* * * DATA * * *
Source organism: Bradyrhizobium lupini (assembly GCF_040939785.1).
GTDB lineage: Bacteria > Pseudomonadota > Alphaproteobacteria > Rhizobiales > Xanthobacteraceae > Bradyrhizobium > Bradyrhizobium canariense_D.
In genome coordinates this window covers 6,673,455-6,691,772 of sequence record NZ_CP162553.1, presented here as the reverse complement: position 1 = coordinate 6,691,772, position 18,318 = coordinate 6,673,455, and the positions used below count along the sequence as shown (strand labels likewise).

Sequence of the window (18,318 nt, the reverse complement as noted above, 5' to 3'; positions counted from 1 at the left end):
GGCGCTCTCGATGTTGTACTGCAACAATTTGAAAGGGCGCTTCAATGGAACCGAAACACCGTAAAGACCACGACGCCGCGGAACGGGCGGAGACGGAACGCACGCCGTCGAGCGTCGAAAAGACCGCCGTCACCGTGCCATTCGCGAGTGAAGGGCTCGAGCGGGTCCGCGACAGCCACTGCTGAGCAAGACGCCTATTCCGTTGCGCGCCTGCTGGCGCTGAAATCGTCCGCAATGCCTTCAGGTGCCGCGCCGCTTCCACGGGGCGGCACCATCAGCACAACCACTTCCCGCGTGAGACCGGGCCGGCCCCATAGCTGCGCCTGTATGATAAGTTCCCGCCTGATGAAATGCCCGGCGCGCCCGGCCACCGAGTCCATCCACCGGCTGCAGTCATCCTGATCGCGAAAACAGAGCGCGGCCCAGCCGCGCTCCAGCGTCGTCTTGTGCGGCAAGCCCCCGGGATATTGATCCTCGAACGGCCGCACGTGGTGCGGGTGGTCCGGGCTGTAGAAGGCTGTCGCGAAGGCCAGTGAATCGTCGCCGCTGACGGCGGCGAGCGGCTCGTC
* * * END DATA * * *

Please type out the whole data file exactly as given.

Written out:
Source organism: Bradyrhizobium lupini (assembly GCF_040939785.1).
GTDB lineage: Bacteria > Pseudomonadota > Alphaproteobacteria > Rhizobiales > Xanthobacteraceae > Bradyrhizobium > Bradyrhizobium canariense_D.
In genome coordinates this window covers 6,673,455-6,691,772 of sequence record NZ_CP162553.1, presented here as the reverse complement: position 1 = coordinate 6,691,772, position 18,318 = coordinate 6,673,455, and the positions used below count along the sequence as shown (strand labels likewise).

Sequence of the window (18,318 nt, the reverse complement as noted above, 5' to 3'; positions counted from 1 at the left end):
GGCGCTCTCGATGTTGTACTGCAACAATTTGAAAGGGCGCTTCAATGGAACCGAAACACCGTAAAGACCACGACGCCGCGGAACGGGCGGAGACGGAACGCACGCCGTCGAGCGTCGAAAAGACCGCCGTCACCGTGCCATTCGCGAGTGAAGGGCTCGAGCGGGTCCGCGACAGCCACTGCTGAGCAAGACGCCTATTCCGTTGCGCGCCTGCTGGCGCTGAAATCGTCCGCAATGCCTTCAGGTGCCGCGCCGCTTCCACGGGGCGGCACCATCAGCACAACCACTTCCCGCGTGAGACCGGGCCGGCCCCATAGCTGCGCCTGTATGATAAGTTCCCGCCTGATGAAATGCCCGGCGCGCCCGGCCACCGAGTCCATCCACCGGCTGCAGTCATCCTGATCGCGAAAACAGAGCGCGGCCCAGCCGCGCTCCAGCGTCGTCTTGTGCGGCAAGCCCCCGGGATATTGATCCTCGAACGGCCGCACGTGGTGCGGGTGGTCCGGGCTGTAGAAGGCTGTCGCGAAGGCCAGTGAATCGTCGCCGCTGACGGCGGCGAGCGGCTCGTC